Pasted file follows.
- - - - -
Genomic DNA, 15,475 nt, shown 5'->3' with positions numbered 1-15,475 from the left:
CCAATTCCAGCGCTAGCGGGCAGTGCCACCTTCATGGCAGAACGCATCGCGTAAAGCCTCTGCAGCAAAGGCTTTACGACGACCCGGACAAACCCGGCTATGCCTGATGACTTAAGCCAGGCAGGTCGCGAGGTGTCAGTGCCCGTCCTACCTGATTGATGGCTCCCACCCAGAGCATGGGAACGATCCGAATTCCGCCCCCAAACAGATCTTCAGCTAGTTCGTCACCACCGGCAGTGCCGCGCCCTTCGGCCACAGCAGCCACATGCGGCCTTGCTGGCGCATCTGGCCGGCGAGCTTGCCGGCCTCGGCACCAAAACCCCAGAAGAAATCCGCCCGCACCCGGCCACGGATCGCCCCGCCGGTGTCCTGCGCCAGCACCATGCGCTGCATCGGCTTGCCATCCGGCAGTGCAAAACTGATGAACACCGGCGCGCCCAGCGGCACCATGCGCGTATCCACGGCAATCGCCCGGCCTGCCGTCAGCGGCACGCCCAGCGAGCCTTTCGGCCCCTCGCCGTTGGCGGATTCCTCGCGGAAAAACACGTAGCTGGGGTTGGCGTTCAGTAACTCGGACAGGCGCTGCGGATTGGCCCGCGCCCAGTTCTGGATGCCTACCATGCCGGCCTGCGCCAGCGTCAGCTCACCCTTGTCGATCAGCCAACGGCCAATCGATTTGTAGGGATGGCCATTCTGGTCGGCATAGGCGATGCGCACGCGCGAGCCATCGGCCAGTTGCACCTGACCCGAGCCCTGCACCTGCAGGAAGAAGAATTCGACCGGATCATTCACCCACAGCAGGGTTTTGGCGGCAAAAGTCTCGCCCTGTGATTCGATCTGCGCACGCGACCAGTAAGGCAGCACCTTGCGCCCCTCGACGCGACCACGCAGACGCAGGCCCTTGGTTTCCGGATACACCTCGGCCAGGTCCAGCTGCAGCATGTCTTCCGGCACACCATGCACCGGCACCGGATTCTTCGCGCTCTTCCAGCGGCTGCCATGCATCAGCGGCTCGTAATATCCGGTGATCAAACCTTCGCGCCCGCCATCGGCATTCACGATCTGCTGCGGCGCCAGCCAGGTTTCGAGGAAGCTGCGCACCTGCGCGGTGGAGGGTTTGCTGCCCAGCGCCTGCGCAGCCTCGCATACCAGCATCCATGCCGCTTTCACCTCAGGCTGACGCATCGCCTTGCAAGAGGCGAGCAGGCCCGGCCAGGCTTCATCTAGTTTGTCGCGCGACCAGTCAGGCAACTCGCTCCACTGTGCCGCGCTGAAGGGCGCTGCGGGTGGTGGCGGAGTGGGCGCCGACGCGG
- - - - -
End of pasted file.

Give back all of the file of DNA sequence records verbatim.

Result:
Genomic DNA, 15,475 nt, shown 5'->3' with positions numbered 1-15,475 from the left:
CCAATTCCAGCGCTAGCGGGCAGTGCCACCTTCATGGCAGAACGCATCGCGTAAAGCCTCTGCAGCAAAGGCTTTACGACGACCCGGACAAACCCGGCTATGCCTGATGACTTAAGCCAGGCAGGTCGCGAGGTGTCAGTGCCCGTCCTACCTGATTGATGGCTCCCACCCAGAGCATGGGAACGATCCGAATTCCGCCCCCAAACAGATCTTCAGCTAGTTCGTCACCACCGGCAGTGCCGCGCCCTTCGGCCACAGCAGCCACATGCGGCCTTGCTGGCGCATCTGGCCGGCGAGCTTGCCGGCCTCGGCACCAAAACCCCAGAAGAAATCCGCCCGCACCCGGCCACGGATCGCCCCGCCGGTGTCCTGCGCCAGCACCATGCGCTGCATCGGCTTGCCATCCGGCAGTGCAAAACTGATGAACACCGGCGCGCCCAGCGGCACCATGCGCGTATCCACGGCAATCGCCCGGCCTGCCGTCAGCGGCACGCCCAGCGAGCCTTTCGGCCCCTCGCCGTTGGCGGATTCCTCGCGGAAAAACACGTAGCTGGGGTTGGCGTTCAGTAACTCGGACAGGCGCTGCGGATTGGCCCGCGCCCAGTTCTGGATGCCTACCATGCCGGCCTGCGCCAGCGTCAGCTCACCCTTGTCGATCAGCCAACGGCCAATCGATTTGTAGGGATGGCCATTCTGGTCGGCATAGGCGATGCGCACGCGCGAGCCATCGGCCAGTTGCACCTGACCCGAGCCCTGCACCTGCAGGAAGAAGAATTCGACCGGATCATTCACCCACAGCAGGGTTTTGGCGGCAAAAGTCTCGCCCTGTGATTCGATCTGCGCACGCGACCAGTAAGGCAGCACCTTGCGCCCCTCGACGCGACCACGCAGACGCAGGCCCTTGGTTTCCGGATACACCTCGGCCAGGTCCAGCTGCAGCATGTCTTCCGGCACACCATGCACCGGCACCGGATTCTTCGCGCTCTTCCAGCGGCTGCCATGCATCAGCGGCTCGTAATATCCGGTGATCAAACCTTCGCGCCCGCCATCGGCATTCACGATCTGCTGCGGCGCCAGCCAGGTTTCGAGGAAGCTGCGCACCTGCGCGGTGGAGGGTTTGCTGCCCAGCGCCTGCGCAGCCTCGCATACCAGCATCCATGCCGCTTTCACCTCAGGCTGACGCATCGCCTTGCAAGAGGCGAGCAGGCCCGGCCAGGCTTCATCTAGTTTGTCGCGCGACCAGTCAGGCAACTCGCTCCACTGTGCCGCGCTGAAGGGCGCTGCGGGTGGTGGCGGAGTGGGCGCCGACGCGG